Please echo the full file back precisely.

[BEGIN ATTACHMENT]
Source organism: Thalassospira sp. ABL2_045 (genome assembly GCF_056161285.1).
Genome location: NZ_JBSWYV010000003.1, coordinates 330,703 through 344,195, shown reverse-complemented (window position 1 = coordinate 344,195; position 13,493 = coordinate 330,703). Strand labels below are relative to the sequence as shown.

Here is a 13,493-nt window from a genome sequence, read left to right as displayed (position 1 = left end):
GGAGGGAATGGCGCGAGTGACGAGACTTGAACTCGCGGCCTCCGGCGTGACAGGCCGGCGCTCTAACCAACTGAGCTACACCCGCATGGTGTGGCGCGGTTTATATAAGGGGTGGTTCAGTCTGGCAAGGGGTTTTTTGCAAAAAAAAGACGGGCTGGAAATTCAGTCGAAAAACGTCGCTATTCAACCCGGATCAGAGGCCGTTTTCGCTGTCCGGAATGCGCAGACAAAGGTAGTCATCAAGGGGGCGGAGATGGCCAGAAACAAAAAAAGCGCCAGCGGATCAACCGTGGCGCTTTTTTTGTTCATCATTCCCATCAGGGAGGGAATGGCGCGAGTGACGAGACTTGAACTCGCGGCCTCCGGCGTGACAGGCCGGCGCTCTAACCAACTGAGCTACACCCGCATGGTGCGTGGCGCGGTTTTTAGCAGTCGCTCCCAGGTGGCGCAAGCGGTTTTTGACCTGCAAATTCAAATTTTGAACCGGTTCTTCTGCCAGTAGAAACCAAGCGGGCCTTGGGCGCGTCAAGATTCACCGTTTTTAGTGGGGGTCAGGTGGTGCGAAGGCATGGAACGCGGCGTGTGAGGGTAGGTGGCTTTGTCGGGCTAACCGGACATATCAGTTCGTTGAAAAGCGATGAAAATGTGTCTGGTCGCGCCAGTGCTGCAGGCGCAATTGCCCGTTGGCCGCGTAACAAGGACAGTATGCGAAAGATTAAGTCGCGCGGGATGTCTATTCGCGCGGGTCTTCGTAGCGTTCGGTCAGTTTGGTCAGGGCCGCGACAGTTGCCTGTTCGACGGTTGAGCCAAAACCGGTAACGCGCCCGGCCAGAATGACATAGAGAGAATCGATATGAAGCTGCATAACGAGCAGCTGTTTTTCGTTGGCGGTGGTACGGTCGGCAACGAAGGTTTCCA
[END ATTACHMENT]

Source organism: Thalassospira sp. ABL2_045 (genome assembly GCF_056161285.1).
Genome location: NZ_JBSWYV010000003.1, coordinates 330,703 through 344,195, shown reverse-complemented (window position 1 = coordinate 344,195; position 13,493 = coordinate 330,703). Strand labels below are relative to the sequence as shown.

Here is a 13,493-nt window from a genome sequence, read left to right as displayed (position 1 = left end):
GGAGGGAATGGCGCGAGTGACGAGACTTGAACTCGCGGCCTCCGGCGTGACAGGCCGGCGCTCTAACCAACTGAGCTACACCCGCATGGTGTGGCGCGGTTTATATAAGGGGTGGTTCAGTCTGGCAAGGGGTTTTTTGCAAAAAAAAGACGGGCTGGAAATTCAGTCGAAAAACGTCGCTATTCAACCCGGATCAGAGGCCGTTTTCGCTGTCCGGAATGCGCAGACAAAGGTAGTCATCAAGGGGGCGGAGATGGCCAGAAACAAAAAAAGCGCCAGCGGATCAACCGTGGCGCTTTTTTTGTTCATCATTCCCATCAGGGAGGGAATGGCGCGAGTGACGAGACTTGAACTCGCGGCCTCCGGCGTGACAGGCCGGCGCTCTAACCAACTGAGCTACACCCGCATGGTGCGTGGCGCGGTTTTTAGCAGTCGCTCCCAGGTGGCGCAAGCGGTTTTTGACCTGCAAATTCAAATTTTGAACCGGTTCTTCTGCCAGTAGAAACCAAGCGGGCCTTGGGCGCGTCAAGATTCACCGTTTTTAGTGGGGGTCAGGTGGTGCGAAGGCATGGAACGCGGCGTGTGAGGGTAGGTGGCTTTGTCGGGCTAACCGGACATATCAGTTCGTTGAAAAGCGATGAAAATGTGTCTGGTCGCGCCAGTGCTGCAGGCGCAATTGCCCGTTGGCCGCGTAACAAGGACAGTATGCGAAAGATTAAGTCGCGCGGGATGTCTATTCGCGCGGGTCTTCGTAGCGTTCGGTCAGTTTGGTCAGGGCCGCGACAGTTGCCTGTTCGACGGTTGAGCCAAAACCGGTAACGCGCCCGGCCAGAATGACATAGAGAGAATCGATATGAAGCTGCATAACGAGCAGCTGTTTTTCGTTGGCGGTGGTACGGTCGGCAACGAAGGTTTCCA